Review: 2011 Cadillac Escalade

Michael Karesh
by Michael Karesh
review 2011 cadillac escalade

A large luxury SUV can’t be expected to make rational sense. As readers pointed out when commenting on Wednesday’s Lincoln Navigator review, anyone who needs the combination of interior space and towing capability the Navigator and its arch-rival, the Cadillac Escalade, have on offer, could obtain the same functionality in a Ford Expedition or Chevrolet Tahoe / Suburban for a lot less money. For the Lincoln and Cadillac to be worth their loftier prices, they’d better deliver something above and beyond mere functionality. The Lincoln fell short in this regard, coming across as little more than a bechromed Ford. Might the Cadillac Escalade fare better?

Like the Navigator, the current Escalade is now in its fifth model year. So it’s not fresh. But the Cadillac’s more chiseled lines have aged better and it gets by with a more restrained application of chrome trim.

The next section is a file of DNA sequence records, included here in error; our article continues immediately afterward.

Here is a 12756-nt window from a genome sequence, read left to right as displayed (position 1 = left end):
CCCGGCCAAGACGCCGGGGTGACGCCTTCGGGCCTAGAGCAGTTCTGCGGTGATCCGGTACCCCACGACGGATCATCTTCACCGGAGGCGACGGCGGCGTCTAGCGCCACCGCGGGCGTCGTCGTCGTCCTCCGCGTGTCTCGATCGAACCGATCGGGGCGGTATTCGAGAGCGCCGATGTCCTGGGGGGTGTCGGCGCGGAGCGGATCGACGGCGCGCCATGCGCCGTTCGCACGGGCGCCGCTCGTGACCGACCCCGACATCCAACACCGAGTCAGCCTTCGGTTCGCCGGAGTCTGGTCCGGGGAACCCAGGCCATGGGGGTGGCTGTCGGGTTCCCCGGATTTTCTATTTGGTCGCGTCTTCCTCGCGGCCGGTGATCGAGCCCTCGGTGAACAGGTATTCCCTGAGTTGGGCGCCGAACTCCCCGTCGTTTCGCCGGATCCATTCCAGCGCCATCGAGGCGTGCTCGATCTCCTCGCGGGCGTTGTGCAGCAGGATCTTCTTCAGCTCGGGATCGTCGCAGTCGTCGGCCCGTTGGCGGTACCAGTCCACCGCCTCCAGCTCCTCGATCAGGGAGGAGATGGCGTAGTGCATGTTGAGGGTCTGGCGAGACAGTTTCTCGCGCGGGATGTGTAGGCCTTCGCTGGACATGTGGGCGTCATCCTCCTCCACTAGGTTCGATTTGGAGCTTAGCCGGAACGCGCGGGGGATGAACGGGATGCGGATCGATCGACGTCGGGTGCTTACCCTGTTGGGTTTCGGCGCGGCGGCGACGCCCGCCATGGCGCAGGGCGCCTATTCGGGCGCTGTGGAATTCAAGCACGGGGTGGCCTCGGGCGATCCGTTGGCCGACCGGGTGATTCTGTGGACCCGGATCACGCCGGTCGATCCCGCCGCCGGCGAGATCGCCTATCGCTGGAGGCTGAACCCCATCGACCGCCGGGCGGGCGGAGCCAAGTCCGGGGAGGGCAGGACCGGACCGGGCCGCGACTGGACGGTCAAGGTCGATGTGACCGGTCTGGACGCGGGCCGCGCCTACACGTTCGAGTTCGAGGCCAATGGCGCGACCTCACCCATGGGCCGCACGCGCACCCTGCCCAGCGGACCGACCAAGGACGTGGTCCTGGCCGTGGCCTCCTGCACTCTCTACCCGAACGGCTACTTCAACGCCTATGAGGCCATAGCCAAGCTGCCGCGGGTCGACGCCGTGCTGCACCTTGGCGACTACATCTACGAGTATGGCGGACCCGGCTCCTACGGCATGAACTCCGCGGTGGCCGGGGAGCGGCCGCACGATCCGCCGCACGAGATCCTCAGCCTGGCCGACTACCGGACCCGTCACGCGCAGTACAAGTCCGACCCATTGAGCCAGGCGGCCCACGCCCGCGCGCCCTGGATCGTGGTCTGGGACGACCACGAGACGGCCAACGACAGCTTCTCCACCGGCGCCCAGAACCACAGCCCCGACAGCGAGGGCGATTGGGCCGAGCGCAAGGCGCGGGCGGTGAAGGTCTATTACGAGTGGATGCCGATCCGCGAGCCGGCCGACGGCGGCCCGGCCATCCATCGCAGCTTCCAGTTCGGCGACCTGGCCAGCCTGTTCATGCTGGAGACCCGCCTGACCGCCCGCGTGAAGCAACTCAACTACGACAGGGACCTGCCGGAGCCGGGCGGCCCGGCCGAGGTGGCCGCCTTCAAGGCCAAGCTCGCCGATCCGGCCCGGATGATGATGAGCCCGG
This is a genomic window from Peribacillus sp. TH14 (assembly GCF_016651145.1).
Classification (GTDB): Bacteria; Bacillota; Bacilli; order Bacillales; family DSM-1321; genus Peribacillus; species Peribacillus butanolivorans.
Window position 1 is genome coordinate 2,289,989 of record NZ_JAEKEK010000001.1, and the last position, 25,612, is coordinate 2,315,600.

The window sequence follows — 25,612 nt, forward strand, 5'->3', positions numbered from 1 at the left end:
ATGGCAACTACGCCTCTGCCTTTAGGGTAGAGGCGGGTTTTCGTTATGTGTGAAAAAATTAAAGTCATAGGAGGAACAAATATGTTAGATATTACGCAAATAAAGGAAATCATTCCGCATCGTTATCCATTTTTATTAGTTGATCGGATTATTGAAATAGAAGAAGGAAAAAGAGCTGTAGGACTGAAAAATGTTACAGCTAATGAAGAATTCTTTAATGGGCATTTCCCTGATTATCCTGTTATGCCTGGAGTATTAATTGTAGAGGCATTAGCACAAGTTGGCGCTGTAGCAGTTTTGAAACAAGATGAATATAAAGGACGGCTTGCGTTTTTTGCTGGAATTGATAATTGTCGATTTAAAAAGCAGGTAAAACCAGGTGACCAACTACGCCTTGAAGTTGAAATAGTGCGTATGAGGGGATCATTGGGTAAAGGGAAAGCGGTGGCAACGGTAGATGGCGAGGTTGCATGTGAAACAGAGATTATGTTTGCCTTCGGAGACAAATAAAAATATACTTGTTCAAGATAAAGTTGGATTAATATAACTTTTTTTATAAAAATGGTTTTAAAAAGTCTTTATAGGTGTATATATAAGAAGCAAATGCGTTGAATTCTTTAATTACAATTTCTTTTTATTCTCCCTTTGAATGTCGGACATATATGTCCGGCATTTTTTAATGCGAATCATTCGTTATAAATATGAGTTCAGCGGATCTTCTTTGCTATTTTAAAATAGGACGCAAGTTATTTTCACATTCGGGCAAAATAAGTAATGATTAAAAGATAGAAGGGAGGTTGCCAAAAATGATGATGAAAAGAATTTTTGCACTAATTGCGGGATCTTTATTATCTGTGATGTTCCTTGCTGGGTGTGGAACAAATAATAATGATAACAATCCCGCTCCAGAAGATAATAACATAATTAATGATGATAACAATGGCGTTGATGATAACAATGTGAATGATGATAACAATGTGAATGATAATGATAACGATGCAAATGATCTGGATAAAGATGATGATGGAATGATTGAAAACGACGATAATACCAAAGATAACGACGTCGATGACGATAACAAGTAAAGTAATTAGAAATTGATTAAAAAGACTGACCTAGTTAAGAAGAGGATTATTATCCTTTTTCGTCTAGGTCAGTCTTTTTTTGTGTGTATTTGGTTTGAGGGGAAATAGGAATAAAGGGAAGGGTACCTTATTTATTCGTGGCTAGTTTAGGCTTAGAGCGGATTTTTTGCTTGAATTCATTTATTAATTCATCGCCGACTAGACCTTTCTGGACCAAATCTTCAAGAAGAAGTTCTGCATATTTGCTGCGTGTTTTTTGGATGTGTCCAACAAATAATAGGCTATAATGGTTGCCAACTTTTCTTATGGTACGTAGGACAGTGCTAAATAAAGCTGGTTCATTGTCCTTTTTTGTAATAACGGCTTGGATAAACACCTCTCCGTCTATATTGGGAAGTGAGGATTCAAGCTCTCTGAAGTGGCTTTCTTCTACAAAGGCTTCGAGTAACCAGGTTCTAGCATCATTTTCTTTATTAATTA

The grille is huge, but artfully shaped. It is not out of proportion given the size of the vehicle and faithfully advertises the power lurking within. The 22-inch-alloys (with center caps awaiting PDI) are out of proportion to the size of the vehicle, at least the regular wheelbase variant I tested. The double dubs better suit the extended wheelbase Escalade ESV. From the rear there’s little to distinguish the Escalade from the closely related Chevrolet and GMC SUVs. It could be worse: Cadillac’s designers could have drawn inspiration from the Family Truckster the way the designers of the first-generation Navigator did.

This generation of Escalade received a bespoke instrument panel. The styling is sufficiently premium and the switchgear, if not quite up to the $75,000 MSRP, comes closer than that in the Navigator. The Cadillac isn’t embarrassingly pedestrian inside.